Baby blues

It’s common to go through a bout of the blues in the first few weeks, and even months, after delivery. Here’s how to decide if your blues are a more serious case of postpartum depression (PPD) and how to tell when it’s time to get help.

What causes PPD?

Depression may affect up to 20 percent of new moms, making it the most common complication of the postpartum period. There are a lot of reasons why women suffer from PPD: Some women may have a genetic vulnerability to depression, while others may be particularly sensitive to the hormonal changes that their bodies are undergoing. Moms who have just given birth aren’t the only ones who can experience symptoms of PPD; dads, adoptive parents and same-sex partners can suffer from the same symptoms as well.

What are the symptoms?

  • A short fuse
  • Sadness, tearfulness
  • Increased irritability
  • Feelings of doubt, guilt, helplessness, hopelessness or restlessness
  • Unusual responses to situations
  • A sense of being overwhelmed
  • Not enjoying the baby
  • Feelings of being anxious around the baby
  • Having thoughts of hurting the baby
  • General fatigue
  • A lack of interest 
  • Inability to sleep or sleeping a lot, even when the baby is awake.

Remember that some baby blues are normal. After all, you are going through enormous transitions.

But if these symptoms persist for two weeks or more, or if the bad days are outnumbering the good, it’s time to seek help. (Talk to your doctor or Shoppers Drug Mart Pharmacist for further help.)

Getting help

The pressure to be a superwoman and the stigma of mental illness can make it difficult to ask for help. “It’s a fallacy to think that you can take care of your child when you’re not well yourself,” says Dr. Shaila Misri, director of the Reproductive Mental Health Program at St. Paul’s Hospital and BC Women’s Hospital & Health Centre in Vancouver. The earlier PPD is treated, the better. If symptoms start during pregnancy and last for two weeks or more, speak to your healthcare practitioner. “If women aren’t treated during pregnancy, depression will most likely get worse postpartum, once a lack of sleep and other stressors are thrown in,” says Lori Ross, a research scientist at the Centre for Addiction and Mental Health in Toronto.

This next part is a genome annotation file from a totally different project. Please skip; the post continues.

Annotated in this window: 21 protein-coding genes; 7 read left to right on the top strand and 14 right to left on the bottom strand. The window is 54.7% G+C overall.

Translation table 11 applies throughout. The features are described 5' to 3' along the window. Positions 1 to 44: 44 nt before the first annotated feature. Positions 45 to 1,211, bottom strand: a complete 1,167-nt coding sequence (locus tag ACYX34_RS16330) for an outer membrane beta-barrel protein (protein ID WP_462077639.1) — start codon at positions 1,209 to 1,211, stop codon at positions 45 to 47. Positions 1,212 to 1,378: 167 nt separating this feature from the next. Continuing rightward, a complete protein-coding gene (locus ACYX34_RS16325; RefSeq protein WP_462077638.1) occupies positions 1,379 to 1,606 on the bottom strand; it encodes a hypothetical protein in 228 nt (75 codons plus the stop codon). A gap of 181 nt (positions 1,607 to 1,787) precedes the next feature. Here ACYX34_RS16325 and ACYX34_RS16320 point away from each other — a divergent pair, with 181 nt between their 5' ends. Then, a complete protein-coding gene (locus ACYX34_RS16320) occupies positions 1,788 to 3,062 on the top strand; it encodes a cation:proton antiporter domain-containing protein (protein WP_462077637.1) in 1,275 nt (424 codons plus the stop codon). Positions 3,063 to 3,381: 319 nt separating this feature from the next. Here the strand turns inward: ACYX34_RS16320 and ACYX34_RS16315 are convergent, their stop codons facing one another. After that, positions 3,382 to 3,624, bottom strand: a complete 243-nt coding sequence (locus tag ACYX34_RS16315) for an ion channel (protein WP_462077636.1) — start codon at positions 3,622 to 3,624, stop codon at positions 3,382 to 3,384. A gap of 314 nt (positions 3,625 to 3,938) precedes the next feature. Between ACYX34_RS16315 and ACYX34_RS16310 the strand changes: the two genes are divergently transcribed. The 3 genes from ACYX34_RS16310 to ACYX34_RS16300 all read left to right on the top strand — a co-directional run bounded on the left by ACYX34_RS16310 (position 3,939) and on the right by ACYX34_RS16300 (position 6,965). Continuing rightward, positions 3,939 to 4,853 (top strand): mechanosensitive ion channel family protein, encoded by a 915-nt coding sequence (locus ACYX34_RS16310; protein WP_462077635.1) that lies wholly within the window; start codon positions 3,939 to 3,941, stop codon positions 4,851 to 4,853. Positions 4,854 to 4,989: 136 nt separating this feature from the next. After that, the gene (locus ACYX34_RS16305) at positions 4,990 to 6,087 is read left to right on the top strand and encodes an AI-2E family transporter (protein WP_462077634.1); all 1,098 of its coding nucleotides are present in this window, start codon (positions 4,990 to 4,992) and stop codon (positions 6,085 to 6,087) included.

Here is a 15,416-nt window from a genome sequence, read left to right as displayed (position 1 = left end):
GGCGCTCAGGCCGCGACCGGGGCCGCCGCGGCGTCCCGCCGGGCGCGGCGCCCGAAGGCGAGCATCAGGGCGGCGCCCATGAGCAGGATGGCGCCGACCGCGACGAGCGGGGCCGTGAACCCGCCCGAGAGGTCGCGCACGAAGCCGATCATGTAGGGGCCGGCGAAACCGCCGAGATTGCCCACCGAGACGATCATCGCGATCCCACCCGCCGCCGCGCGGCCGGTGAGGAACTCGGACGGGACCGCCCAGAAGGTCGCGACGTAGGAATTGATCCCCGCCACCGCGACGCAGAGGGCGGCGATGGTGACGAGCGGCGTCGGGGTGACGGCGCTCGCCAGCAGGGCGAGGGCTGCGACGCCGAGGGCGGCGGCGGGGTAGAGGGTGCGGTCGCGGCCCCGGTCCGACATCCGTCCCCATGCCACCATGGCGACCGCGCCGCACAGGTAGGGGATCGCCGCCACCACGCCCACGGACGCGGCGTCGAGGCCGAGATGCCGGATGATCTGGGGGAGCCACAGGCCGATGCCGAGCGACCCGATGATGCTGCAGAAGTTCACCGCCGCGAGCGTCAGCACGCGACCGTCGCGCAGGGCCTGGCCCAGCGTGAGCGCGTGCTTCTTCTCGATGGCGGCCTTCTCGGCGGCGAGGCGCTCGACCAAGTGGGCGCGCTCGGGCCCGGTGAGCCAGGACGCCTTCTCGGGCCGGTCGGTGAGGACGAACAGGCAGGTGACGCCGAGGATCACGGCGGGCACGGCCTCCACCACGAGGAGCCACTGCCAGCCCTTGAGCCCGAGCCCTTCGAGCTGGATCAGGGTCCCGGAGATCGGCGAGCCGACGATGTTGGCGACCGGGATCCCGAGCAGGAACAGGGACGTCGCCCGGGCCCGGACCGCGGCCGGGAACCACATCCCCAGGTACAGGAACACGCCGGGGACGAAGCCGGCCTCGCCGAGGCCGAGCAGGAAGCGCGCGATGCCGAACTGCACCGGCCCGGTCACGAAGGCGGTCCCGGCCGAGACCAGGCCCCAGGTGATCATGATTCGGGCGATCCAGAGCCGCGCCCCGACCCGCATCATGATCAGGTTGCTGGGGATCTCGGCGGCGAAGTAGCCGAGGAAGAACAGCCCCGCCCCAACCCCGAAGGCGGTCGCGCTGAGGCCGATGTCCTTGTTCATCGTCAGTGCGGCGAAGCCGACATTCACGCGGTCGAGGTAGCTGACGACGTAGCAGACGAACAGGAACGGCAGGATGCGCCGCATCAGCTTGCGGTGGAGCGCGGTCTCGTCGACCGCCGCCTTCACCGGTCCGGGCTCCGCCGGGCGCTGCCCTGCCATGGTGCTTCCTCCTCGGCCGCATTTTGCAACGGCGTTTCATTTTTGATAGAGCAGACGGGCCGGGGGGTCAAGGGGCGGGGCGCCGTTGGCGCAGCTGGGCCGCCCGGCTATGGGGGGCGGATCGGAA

For mild depression

If you’re suffering from mild depression, you need weekly or biweekly monitoring by a supportive family physician or health care provider. Make sure that you’re taking care of yourself by sleeping when you can, eating well and exercising. Check out local or online support groups to stay connected with other moms.

For moderate to severe depression

If your depression is out of your control, psychotherapy, such as cognitive-behavioural therapy, may be helpful. Medication is also an option. “All antidepressants pass through breast milk, so you want to choose one that passes through the least,” says Misri. If you’re concerned about exposure, you might want to consider supplementing. “Just don’t delay,” she says. “Untreated PPD has longer-lasting effects than the risk of exposure through breast milk.”(Be sure to talk to your Shoppers Drug Mart Pharmacist about the dosage of your medication, as well as ask how it will affect your breast milk if you are breastfeeding.)

Taking care of yourself

While your every thought as a new mom is consumed by your baby, it’s critical that you take some time for yourself to help ward off symptoms of PPD.

  • Sit down with your partner and figure out who in your support network can do what, from holding the baby for a couple of hours while you nap to doing a couple of loads of laundry for you.
  • Get as much sleep as you can. Limit visitors to a certain time of day, and unplug the phone when you go to lie down.
  • Eat well and stay hydrated. Welcome prepared meals from friends and family, and keep snacks on hand that you can eat while you’re feeding the baby.
  • Get some exercise. Look for yoga or fitness classes in your community that are geared toward new moms – you can bring your baby, meet other moms and also be sure that you’re working out at an appropriate level.